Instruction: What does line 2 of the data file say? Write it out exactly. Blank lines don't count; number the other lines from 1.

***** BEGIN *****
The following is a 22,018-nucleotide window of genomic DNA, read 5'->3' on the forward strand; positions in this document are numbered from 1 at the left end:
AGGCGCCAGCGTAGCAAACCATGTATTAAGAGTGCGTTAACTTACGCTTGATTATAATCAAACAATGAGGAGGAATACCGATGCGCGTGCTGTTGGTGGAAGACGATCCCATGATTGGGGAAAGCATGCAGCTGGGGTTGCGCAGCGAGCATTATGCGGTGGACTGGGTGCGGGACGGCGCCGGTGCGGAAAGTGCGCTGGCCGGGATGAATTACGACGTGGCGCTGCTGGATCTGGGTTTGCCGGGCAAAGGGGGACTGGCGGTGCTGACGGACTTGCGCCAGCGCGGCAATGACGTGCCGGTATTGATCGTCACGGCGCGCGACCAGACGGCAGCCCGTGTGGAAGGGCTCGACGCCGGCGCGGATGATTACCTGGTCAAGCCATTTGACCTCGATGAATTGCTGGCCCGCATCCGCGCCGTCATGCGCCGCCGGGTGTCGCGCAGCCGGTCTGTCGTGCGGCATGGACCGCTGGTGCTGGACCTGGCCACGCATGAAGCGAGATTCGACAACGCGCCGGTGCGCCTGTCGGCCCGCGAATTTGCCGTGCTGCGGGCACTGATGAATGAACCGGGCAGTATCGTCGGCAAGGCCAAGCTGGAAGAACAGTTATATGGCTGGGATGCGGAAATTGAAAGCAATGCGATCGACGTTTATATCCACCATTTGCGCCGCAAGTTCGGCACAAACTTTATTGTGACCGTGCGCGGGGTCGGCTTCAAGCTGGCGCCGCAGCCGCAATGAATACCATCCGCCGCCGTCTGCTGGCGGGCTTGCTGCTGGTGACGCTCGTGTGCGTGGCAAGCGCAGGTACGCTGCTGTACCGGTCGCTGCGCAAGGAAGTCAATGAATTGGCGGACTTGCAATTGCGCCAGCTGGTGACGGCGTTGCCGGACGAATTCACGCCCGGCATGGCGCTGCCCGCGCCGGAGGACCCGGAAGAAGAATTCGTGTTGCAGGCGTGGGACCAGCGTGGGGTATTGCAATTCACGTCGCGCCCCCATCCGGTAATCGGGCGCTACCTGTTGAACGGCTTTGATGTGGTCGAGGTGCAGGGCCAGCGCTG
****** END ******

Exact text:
AGGCGCCAGCGTAGCAAACCATGTATTAAGAGTGCGTTAACTTACGCTTGATTATAATCAAACAATGAGGAGGAATACCGATGCGCGTGCTGTTGGTGGAAGACGATCCCATGATTGGGGAAAGCATGCAGCTGGGGTTGCGCAGCGAGCATTATGCGGTGGACTGGGTGCGGGACGGCGCCGGTGCGGAAAGTGCGCTGGCCGGGATGAATTACGACGTGGCGCTGCTGGATCTGGGTTTGCCGGGCAAAGGGGGACTGGCGGTGCTGACGGACTTGCGCCAGCGCGGCAATGACGTGCCGGTATTGATCGTCACGGCGCGCGACCAGACGGCAGCCCGTGTGGAAGGGCTCGACGCCGGCGCGGATGATTACCTGGTCAAGCCATTTGACCTCGATGAATTGCTGGCCCGCATCCGCGCCGTCATGCGCCGCCGGGTGTCGCGCAGCCGGTCTGTCGTGCGGCATGGACCGCTGGTGCTGGACCTGGCCACGCATGAAGCGAGATTCGACAACGCGCCGGTGCGCCTGTCGGCCCGCGAATTTGCCGTGCTGCGGGCACTGATGAATGAACCGGGCAGTATCGTCGGCAAGGCCAAGCTGGAAGAACAGTTATATGGCTGGGATGCGGAAATTGAAAGCAATGCGATCGACGTTTATATCCACCATTTGCGCCGCAAGTTCGGCACAAACTTTATTGTGACCGTGCGCGGGGTCGGCTTCAAGCTGGCGCCGCAGCCGCAATGAATACCATCCGCCGCCGTCTGCTGGCGGGCTTGCTGCTGGTGACGCTCGTGTGCGTGGCAAGCGCAGGTACGCTGCTGTACCGGTCGCTGCGCAAGGAAGTCAATGAATTGGCGGACTTGCAATTGCGCCAGCTGGTGACGGCGTTGCCGGACGAATTCACGCCCGGCATGGCGCTGCCCGCGCCGGAGGACCCGGAAGAAGAATTCGTGTTGCAGGCGTGGGACCAGCGTGGGGTATTGCAATTCACGTCGCGCCCCCATCCGGTAATCGGGCGCTACCTGTTGAACGGCTTTGATGTGGTCGAGGTGCAGGGCCAGCGCTG